It is of course ironical that I, a psychiatrist, should at almost every step of my experiment have run into the same psychic material which is the stuff of psychosis and is found in the insane. This is the fund of unconscious images which fatally confuse the mental patient. But it is also the matrix of a mythopoeic imagination which has vanished from our rational age. Though such imagination is present everywhere, it is both tabooed and dreaded, so that it even appears to be a risky experiment or a questionable adventure to entrust oneself to the uncertain path that leads into the depths of the unconscious. It is considered the path of error, of equivocation and misunderstanding. I am reminded of Goethe's words: "Now let me dare to open wide the gate/Past which men's steps have ever flinching trod." The second part of Faust, too, was more than a literary exercise. It is a link in the Aurea Catena which has existed from the beginnings of philosophical alchemy and Gnosticism down to Nietzsche's Zarathustra. Unpopular, ambiguous, and dangerous, it is a voyage of discovery to the other pole of the world.
The psyche is distinctly more complicated and inaccessible than the body. It is, so to speak, the half of the world which comes into existence only when we become conscious of it. For that reason the psyche is not only a personal but a world problem, and the psychiatrist has to deal with an entire world.

Nowadays we can see as never before that the peril which threatens all of us comes not from nature, but from man, from the psyches of the individual and the mass. The psychic aberration of man is the danger. Everything depends upon whether or not our psyche functions properly. If certain persons lose their heads nowadays, a hydrogen bomb will go off.

The psychotherapist, however, must understand not only the patient; it is equally important that he should understand himself. For that reason the sine qua non is the analysis of the analyst, what is called the training analysis. The patient’s treatment begins with the doctor, so to speak. Only if the doctor knows how to cope with himself and his own problems will he be able to teach the patient to do the same. Only then. In the training analysis the doctor must learn to know his own psyche and to take it seriously. If he cannot do that, the patient will not learn either. He will lose a portion of his psyche, just as the doctor has lost that portion of his psyche which he has not learned to understand.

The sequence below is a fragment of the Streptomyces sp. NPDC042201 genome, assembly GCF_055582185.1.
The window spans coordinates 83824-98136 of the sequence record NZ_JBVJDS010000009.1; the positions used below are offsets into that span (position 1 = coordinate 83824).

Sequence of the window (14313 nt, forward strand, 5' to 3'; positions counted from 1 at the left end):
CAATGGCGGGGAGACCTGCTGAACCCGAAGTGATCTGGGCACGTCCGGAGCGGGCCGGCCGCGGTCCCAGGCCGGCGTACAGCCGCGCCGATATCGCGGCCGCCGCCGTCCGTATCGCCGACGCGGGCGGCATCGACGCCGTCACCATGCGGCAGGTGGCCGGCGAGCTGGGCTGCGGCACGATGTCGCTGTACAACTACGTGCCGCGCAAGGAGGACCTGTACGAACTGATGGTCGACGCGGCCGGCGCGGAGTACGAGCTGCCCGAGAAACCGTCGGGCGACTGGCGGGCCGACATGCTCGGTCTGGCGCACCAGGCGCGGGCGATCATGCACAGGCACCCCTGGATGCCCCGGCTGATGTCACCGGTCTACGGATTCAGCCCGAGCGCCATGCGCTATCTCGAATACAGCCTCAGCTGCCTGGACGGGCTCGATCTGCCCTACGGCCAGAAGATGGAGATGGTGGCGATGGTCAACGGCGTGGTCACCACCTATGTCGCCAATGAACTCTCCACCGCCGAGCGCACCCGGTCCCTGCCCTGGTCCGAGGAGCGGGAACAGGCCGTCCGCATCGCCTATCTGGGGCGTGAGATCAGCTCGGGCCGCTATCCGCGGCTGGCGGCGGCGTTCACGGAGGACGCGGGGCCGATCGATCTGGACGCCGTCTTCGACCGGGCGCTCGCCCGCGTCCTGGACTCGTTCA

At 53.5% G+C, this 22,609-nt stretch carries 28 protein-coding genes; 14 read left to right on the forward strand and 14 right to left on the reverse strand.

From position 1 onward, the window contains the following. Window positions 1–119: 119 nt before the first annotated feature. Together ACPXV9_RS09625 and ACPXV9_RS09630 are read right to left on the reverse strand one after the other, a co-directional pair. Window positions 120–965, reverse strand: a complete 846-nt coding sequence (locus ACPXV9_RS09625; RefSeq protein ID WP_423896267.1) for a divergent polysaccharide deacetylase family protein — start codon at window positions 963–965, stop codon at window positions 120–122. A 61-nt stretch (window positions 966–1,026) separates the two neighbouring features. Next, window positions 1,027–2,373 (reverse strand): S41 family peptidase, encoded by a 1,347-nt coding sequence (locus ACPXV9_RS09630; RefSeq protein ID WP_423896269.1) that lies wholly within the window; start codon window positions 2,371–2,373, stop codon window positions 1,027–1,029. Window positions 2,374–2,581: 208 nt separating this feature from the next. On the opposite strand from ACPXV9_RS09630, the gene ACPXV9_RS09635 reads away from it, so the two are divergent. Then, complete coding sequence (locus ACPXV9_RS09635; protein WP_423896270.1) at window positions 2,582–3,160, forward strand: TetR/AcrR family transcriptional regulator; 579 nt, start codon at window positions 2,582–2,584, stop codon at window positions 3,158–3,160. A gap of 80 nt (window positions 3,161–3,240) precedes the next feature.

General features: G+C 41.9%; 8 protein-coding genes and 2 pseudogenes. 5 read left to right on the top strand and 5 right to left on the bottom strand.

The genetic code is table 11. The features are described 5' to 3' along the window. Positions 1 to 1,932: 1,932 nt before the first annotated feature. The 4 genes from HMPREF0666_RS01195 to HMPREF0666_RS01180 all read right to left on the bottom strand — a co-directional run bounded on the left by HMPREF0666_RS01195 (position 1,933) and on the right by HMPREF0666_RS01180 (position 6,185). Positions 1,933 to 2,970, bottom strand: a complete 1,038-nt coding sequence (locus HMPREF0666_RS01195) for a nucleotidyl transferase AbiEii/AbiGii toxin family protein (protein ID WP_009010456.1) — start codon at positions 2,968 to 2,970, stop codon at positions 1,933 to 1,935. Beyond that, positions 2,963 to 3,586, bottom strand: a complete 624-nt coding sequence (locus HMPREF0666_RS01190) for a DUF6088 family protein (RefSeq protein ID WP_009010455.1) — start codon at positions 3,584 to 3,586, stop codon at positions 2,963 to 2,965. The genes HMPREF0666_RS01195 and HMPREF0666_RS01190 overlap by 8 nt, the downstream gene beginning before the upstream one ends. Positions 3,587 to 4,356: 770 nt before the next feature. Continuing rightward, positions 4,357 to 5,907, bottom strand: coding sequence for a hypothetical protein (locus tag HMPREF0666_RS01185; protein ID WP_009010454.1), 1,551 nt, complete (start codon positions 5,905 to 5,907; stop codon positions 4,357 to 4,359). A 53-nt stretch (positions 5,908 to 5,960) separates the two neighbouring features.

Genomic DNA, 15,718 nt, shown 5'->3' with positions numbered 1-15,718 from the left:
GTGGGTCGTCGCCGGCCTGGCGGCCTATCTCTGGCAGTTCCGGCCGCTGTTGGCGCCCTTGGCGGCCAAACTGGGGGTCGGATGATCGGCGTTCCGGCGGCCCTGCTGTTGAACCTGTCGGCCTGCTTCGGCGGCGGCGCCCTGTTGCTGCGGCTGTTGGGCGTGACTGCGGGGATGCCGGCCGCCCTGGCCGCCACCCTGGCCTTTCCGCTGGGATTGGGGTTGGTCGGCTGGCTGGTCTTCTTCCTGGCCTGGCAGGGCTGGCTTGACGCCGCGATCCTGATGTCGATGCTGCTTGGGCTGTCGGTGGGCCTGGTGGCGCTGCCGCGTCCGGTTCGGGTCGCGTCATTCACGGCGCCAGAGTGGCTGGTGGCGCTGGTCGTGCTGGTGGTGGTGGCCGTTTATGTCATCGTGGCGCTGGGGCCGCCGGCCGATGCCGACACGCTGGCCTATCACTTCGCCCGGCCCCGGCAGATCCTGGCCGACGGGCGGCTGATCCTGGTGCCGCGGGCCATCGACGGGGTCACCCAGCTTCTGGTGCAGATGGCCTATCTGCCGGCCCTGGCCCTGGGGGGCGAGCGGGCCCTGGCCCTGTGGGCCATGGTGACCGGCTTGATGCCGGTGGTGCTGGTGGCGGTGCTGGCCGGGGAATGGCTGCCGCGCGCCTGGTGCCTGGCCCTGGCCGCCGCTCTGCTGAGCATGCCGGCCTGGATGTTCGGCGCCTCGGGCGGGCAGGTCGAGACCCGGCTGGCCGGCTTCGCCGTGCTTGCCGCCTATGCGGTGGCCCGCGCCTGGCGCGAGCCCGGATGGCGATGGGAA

I have frequently seen people become neurotic when they content themselves with inadequate or wrong answers to the questions of life. They seek position, marriage, reputation, outward success or money, and remain unhappy and neurotic even when they have attained what they were seeking. Such people are usually confined within too narrow a spiritual horizon. Their life has not sufficient content, sufficient meaning. If they are enabled to develop into more spacious personalities, the neurosis generally disappears. For that reason the idea of development was always of the highest importance to me.

The majority of my patients consisted not of believers but of those who had lost their faith. The ones who came to me were the lost sheep. Even in this day and age the believer has the opportunity, in his church, to live the “symbolic life.” We need only think of the experience of the Mass, of baptism, of the imitatio Christi, and many other aspects of religion. But to live and experience symbols presupposes a vital participation on the part of the believer, and only too often this is lacking in people today. In the neurotic it is practically always lacking. In such cases we have to observe whether the unconscious will not spontaneously bring up symbols to replace what is lacking. But then the question remains of whether a person who has symbolic dreams or visions will also be able to understand their meaning and take the consequences upon himself.
Among the so-called neurotics of our day there are a good many who in other ages would not have been neurotic—that is, divided against themselves. If they had lived in a period and in a milieu in which man was still linked by myth with the world of the ancestors, and thus with nature truly experienced and not merely seen from outside, they would have been spared this division with themselves. I am speaking of those who cannot tolerate the loss of myth and who can neither find a way to a merely exterior world, to the world as seen by science, nor rest satisfied with an intellectual juggling with words, which has nothing whatsoever to do with wisdom.